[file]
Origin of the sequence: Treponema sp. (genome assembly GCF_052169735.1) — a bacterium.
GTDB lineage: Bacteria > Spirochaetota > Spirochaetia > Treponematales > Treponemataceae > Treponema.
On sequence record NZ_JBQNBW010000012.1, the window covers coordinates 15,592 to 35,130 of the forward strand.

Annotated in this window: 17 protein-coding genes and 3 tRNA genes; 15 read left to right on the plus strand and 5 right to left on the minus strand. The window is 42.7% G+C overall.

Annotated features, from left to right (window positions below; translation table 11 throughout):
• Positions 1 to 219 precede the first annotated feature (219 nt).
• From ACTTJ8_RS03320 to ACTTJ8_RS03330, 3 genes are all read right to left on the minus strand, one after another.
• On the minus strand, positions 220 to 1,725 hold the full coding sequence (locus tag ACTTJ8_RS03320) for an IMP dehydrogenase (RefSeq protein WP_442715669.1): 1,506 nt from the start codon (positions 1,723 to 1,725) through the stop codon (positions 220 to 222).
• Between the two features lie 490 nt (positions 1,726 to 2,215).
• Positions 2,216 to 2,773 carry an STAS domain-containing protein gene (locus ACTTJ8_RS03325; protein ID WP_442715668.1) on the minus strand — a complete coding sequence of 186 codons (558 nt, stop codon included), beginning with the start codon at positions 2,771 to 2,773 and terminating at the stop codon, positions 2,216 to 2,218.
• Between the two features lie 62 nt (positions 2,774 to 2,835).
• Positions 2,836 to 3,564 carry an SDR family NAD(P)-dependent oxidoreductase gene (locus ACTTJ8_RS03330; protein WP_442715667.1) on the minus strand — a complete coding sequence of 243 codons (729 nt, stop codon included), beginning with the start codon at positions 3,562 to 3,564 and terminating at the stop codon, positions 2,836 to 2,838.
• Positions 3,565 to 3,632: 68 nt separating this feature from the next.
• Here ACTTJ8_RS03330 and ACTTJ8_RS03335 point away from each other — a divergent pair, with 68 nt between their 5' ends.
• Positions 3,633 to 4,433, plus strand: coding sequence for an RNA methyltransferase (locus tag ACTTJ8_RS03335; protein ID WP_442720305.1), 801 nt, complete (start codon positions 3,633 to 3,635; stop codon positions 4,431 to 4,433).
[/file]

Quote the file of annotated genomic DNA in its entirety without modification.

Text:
Origin of the sequence: Treponema sp. (genome assembly GCF_052169735.1) — a bacterium.
GTDB lineage: Bacteria > Spirochaetota > Spirochaetia > Treponematales > Treponemataceae > Treponema.
On sequence record NZ_JBQNBW010000012.1, the window covers coordinates 15,592 to 35,130 of the forward strand.

Annotated in this window: 17 protein-coding genes and 3 tRNA genes; 15 read left to right on the plus strand and 5 right to left on the minus strand. The window is 42.7% G+C overall.

Annotated features, from left to right (window positions below; translation table 11 throughout):
• Positions 1 to 219 precede the first annotated feature (219 nt).
• From ACTTJ8_RS03320 to ACTTJ8_RS03330, 3 genes are all read right to left on the minus strand, one after another.
• On the minus strand, positions 220 to 1,725 hold the full coding sequence (locus tag ACTTJ8_RS03320) for an IMP dehydrogenase (RefSeq protein WP_442715669.1): 1,506 nt from the start codon (positions 1,723 to 1,725) through the stop codon (positions 220 to 222).
• Between the two features lie 490 nt (positions 1,726 to 2,215).
• Positions 2,216 to 2,773 carry an STAS domain-containing protein gene (locus ACTTJ8_RS03325; protein ID WP_442715668.1) on the minus strand — a complete coding sequence of 186 codons (558 nt, stop codon included), beginning with the start codon at positions 2,771 to 2,773 and terminating at the stop codon, positions 2,216 to 2,218.
• Between the two features lie 62 nt (positions 2,774 to 2,835).
• Positions 2,836 to 3,564 carry an SDR family NAD(P)-dependent oxidoreductase gene (locus ACTTJ8_RS03330; protein WP_442715667.1) on the minus strand — a complete coding sequence of 243 codons (729 nt, stop codon included), beginning with the start codon at positions 3,562 to 3,564 and terminating at the stop codon, positions 2,836 to 2,838.
• Positions 3,565 to 3,632: 68 nt separating this feature from the next.
• Here ACTTJ8_RS03330 and ACTTJ8_RS03335 point away from each other — a divergent pair, with 68 nt between their 5' ends.
• Positions 3,633 to 4,433, plus strand: coding sequence for an RNA methyltransferase (locus tag ACTTJ8_RS03335; protein ID WP_442720305.1), 801 nt, complete (start codon positions 3,633 to 3,635; stop codon positions 4,431 to 4,433).